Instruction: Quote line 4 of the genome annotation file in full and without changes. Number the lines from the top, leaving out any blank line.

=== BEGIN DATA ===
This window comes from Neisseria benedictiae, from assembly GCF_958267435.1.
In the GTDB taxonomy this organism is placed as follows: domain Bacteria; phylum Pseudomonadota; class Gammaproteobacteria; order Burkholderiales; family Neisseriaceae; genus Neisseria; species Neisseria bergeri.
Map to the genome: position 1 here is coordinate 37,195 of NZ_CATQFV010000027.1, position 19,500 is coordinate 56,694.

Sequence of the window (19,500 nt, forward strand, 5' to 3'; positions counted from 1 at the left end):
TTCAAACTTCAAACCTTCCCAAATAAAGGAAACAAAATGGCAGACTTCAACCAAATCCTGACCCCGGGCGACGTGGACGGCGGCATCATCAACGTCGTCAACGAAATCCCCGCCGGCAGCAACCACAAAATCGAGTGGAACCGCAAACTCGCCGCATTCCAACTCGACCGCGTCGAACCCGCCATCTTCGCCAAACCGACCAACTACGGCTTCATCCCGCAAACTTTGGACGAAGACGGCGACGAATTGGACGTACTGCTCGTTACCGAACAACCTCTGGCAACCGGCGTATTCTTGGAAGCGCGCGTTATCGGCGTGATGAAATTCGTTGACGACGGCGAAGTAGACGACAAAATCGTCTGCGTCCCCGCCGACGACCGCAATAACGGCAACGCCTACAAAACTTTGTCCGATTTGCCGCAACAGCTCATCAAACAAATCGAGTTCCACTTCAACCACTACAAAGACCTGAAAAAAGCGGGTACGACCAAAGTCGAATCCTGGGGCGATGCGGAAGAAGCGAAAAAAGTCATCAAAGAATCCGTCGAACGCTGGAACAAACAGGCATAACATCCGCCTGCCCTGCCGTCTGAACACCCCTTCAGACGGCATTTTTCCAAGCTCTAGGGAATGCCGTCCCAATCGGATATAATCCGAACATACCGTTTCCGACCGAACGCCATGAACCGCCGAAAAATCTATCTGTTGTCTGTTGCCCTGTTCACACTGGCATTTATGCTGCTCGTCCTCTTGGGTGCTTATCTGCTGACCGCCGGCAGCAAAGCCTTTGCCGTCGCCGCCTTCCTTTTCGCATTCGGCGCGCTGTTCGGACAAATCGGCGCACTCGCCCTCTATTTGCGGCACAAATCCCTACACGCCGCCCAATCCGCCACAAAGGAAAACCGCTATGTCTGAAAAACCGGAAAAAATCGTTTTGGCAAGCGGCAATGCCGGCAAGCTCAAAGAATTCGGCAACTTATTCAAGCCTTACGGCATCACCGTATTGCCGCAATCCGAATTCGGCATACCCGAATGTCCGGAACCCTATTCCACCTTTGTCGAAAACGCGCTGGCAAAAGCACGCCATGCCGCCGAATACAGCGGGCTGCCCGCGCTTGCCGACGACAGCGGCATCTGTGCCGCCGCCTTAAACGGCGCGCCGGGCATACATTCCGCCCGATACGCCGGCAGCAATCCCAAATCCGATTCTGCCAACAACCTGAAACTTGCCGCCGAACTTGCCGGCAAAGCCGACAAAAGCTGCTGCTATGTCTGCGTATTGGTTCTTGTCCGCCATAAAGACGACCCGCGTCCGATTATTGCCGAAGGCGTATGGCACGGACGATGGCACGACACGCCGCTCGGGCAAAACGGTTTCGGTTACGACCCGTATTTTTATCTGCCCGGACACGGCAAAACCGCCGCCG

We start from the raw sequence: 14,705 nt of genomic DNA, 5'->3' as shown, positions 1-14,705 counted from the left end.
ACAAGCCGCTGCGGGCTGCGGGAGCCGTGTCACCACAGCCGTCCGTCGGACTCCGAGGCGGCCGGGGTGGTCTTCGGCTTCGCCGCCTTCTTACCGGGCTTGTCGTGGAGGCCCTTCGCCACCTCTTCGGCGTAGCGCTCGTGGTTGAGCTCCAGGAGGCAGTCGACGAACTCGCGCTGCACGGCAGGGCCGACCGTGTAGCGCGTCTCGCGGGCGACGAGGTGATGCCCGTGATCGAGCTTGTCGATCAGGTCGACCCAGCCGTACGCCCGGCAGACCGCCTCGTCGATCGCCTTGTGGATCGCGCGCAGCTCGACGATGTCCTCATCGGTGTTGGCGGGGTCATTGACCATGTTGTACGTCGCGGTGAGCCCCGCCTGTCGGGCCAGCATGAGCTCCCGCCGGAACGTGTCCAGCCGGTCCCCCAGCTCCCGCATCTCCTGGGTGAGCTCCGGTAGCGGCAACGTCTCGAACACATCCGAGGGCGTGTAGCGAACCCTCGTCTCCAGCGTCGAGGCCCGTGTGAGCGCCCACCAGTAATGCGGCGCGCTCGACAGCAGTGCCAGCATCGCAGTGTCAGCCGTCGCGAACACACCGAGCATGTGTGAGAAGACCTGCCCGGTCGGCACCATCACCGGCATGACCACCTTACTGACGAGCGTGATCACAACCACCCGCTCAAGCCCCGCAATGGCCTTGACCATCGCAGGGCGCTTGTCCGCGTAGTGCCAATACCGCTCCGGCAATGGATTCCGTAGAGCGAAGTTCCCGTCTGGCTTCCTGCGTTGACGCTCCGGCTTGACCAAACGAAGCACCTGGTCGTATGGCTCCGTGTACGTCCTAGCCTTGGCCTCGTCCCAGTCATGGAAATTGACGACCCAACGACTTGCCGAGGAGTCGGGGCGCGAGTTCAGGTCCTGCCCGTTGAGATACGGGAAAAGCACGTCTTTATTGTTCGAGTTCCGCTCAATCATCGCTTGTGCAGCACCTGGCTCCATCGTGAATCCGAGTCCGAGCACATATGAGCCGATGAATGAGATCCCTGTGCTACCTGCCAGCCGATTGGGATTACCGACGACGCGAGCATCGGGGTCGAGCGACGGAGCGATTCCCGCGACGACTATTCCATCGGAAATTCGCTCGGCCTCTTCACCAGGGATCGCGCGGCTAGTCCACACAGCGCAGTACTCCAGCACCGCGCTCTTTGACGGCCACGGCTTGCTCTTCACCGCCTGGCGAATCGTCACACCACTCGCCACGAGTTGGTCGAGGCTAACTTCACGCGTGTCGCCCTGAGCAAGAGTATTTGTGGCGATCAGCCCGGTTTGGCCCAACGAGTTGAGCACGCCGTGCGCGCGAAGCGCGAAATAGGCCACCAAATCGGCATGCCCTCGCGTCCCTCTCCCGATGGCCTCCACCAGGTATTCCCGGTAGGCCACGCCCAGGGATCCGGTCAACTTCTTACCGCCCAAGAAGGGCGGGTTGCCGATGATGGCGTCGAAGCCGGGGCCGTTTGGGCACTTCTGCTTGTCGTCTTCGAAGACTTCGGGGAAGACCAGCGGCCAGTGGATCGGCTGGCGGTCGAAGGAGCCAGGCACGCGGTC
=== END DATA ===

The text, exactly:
Sequence of the window (19,500 nt, forward strand, 5' to 3'; positions counted from 1 at the left end):